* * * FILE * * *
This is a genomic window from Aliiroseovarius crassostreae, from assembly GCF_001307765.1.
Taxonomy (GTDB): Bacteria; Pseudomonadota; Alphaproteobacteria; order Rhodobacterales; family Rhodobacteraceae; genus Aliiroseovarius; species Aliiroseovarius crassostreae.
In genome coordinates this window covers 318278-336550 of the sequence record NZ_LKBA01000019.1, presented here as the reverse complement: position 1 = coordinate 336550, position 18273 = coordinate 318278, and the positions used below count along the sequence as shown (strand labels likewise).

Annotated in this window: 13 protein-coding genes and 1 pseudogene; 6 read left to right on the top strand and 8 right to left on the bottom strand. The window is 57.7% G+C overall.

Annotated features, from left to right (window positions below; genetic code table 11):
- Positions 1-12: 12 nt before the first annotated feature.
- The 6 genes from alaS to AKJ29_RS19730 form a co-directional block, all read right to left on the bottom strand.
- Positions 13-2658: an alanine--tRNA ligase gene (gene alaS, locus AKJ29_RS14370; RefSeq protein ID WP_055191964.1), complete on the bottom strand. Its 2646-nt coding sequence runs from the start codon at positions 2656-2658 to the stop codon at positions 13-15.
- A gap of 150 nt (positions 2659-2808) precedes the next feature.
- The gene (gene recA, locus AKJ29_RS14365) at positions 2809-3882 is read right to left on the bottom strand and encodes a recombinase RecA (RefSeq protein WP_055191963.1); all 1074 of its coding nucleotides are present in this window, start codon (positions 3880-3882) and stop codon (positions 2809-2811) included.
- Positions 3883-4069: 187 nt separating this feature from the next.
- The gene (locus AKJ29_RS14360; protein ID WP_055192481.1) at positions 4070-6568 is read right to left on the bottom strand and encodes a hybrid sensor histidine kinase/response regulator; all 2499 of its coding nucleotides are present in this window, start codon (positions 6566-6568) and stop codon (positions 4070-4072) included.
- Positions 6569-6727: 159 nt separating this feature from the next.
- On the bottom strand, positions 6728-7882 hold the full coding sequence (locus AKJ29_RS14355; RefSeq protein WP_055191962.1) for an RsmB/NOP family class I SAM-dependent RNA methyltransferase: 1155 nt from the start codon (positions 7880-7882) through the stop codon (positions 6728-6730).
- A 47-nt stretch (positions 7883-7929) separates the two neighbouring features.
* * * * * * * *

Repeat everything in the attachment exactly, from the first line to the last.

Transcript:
This is a genomic window from Aliiroseovarius crassostreae, from assembly GCF_001307765.1.
Taxonomy (GTDB): Bacteria; Pseudomonadota; Alphaproteobacteria; order Rhodobacterales; family Rhodobacteraceae; genus Aliiroseovarius; species Aliiroseovarius crassostreae.
In genome coordinates this window covers 318278-336550 of the sequence record NZ_LKBA01000019.1, presented here as the reverse complement: position 1 = coordinate 336550, position 18273 = coordinate 318278, and the positions used below count along the sequence as shown (strand labels likewise).

Annotated in this window: 13 protein-coding genes and 1 pseudogene; 6 read left to right on the top strand and 8 right to left on the bottom strand. The window is 57.7% G+C overall.

Annotated features, from left to right (window positions below; genetic code table 11):
- Positions 1-12: 12 nt before the first annotated feature.
- The 6 genes from alaS to AKJ29_RS19730 form a co-directional block, all read right to left on the bottom strand.
- Positions 13-2658: an alanine--tRNA ligase gene (gene alaS, locus AKJ29_RS14370; RefSeq protein ID WP_055191964.1), complete on the bottom strand. Its 2646-nt coding sequence runs from the start codon at positions 2656-2658 to the stop codon at positions 13-15.
- A gap of 150 nt (positions 2659-2808) precedes the next feature.
- The gene (gene recA, locus AKJ29_RS14365) at positions 2809-3882 is read right to left on the bottom strand and encodes a recombinase RecA (RefSeq protein WP_055191963.1); all 1074 of its coding nucleotides are present in this window, start codon (positions 3880-3882) and stop codon (positions 2809-2811) included.
- Positions 3883-4069: 187 nt separating this feature from the next.
- The gene (locus AKJ29_RS14360; protein ID WP_055192481.1) at positions 4070-6568 is read right to left on the bottom strand and encodes a hybrid sensor histidine kinase/response regulator; all 2499 of its coding nucleotides are present in this window, start codon (positions 6566-6568) and stop codon (positions 4070-4072) included.
- Positions 6569-6727: 159 nt separating this feature from the next.
- On the bottom strand, positions 6728-7882 hold the full coding sequence (locus AKJ29_RS14355; RefSeq protein WP_055191962.1) for an RsmB/NOP family class I SAM-dependent RNA methyltransferase: 1155 nt from the start codon (positions 7880-7882) through the stop codon (positions 6728-6730).
- A 47-nt stretch (positions 7883-7929) separates the two neighbouring features.